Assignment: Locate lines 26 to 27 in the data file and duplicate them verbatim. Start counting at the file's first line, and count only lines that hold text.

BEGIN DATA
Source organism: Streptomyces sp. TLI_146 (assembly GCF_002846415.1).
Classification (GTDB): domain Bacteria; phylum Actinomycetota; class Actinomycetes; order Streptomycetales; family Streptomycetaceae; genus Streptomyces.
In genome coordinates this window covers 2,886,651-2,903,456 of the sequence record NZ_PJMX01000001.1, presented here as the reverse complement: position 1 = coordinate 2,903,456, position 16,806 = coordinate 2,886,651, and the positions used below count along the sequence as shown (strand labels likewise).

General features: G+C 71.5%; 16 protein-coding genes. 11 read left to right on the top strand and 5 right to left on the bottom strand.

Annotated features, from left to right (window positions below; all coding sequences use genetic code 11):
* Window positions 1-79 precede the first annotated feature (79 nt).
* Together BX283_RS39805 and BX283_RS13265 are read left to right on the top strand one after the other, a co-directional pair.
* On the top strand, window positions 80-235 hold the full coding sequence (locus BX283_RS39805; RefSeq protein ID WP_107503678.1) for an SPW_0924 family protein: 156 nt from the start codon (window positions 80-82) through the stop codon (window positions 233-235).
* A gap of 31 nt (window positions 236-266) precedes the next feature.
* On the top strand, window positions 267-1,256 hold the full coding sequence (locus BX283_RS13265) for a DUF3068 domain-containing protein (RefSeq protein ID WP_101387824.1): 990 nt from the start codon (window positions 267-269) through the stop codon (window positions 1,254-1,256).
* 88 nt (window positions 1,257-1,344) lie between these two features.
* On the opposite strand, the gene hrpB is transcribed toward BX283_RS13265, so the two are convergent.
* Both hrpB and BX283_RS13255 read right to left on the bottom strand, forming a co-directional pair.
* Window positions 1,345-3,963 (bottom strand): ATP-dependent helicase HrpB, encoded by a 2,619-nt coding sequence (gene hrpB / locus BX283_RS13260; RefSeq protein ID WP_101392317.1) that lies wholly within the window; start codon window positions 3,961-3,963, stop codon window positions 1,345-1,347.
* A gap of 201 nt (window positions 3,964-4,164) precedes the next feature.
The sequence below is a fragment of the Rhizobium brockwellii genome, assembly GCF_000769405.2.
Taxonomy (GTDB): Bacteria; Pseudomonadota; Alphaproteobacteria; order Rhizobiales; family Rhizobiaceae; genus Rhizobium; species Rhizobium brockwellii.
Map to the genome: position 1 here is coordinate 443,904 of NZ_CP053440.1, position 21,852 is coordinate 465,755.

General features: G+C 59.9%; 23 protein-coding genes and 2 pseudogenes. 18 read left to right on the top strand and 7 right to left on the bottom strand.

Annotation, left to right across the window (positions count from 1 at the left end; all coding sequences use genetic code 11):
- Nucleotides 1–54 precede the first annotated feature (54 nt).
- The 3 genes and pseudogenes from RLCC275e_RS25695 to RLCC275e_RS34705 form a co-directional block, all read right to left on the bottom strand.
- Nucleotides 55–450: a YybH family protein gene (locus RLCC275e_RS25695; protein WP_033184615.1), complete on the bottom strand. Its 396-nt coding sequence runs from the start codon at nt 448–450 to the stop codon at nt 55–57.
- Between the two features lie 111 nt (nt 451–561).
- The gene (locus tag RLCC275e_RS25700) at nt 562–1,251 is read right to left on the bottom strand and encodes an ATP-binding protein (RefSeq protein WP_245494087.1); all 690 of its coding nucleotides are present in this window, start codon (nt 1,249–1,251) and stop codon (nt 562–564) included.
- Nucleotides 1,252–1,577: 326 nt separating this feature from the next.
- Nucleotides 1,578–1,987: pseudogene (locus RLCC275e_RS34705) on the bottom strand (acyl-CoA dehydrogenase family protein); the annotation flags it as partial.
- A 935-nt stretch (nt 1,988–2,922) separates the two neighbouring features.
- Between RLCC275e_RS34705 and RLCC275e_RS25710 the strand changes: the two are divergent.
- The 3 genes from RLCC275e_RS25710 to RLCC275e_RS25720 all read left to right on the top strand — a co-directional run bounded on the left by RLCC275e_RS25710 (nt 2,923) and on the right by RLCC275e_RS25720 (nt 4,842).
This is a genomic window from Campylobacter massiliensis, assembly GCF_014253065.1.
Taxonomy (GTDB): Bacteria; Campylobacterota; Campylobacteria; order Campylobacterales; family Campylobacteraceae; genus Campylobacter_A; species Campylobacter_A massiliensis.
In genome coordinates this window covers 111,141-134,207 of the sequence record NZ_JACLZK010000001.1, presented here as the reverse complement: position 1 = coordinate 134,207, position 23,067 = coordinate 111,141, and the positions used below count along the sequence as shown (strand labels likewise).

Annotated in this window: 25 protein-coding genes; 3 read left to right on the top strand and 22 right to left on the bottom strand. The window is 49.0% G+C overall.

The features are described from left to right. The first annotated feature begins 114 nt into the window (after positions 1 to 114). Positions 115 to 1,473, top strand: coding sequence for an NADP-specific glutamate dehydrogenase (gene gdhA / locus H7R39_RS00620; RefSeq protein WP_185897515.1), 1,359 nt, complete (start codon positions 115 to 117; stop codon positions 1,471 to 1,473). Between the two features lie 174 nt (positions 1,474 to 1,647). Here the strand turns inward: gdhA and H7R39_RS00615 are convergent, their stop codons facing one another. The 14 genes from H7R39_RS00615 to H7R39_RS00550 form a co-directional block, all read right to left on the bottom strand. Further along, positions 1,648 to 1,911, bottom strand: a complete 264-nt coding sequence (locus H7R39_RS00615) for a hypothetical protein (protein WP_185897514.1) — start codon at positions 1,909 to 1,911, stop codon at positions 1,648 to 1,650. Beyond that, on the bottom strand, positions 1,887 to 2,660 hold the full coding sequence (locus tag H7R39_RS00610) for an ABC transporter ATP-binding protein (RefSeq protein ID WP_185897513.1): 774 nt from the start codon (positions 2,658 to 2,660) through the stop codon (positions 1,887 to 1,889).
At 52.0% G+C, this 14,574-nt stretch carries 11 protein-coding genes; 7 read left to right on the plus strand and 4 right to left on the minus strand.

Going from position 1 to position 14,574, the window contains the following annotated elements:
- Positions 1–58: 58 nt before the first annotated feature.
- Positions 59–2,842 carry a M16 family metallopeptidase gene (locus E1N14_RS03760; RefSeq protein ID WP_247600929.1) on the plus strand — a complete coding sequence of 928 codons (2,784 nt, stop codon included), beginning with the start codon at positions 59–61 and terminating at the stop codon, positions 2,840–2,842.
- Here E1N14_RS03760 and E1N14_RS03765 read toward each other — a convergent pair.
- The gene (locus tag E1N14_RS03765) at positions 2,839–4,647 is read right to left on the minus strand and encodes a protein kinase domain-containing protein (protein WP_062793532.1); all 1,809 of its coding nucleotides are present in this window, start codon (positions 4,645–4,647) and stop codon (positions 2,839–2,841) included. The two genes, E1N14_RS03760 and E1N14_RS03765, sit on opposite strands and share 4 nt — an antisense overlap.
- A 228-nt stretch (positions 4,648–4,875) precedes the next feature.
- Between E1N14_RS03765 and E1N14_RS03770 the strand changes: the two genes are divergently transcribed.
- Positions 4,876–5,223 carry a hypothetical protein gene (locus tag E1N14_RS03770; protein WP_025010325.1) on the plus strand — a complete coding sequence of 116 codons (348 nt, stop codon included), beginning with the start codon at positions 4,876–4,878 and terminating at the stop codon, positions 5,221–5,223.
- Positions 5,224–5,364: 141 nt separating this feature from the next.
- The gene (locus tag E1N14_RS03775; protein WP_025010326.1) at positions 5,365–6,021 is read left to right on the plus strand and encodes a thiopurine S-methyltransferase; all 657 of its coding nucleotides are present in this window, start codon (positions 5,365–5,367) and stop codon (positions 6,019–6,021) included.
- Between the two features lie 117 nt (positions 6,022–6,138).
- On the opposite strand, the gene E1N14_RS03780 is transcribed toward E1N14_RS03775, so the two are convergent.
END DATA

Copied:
- Nucleotides 1,252–1,577: 326 nt separating this feature from the next.
- Nucleotides 1,578–1,987: pseudogene (locus RLCC275e_RS34705) on the bottom strand (acyl-CoA dehydrogenase family protein); the annotation flags it as partial.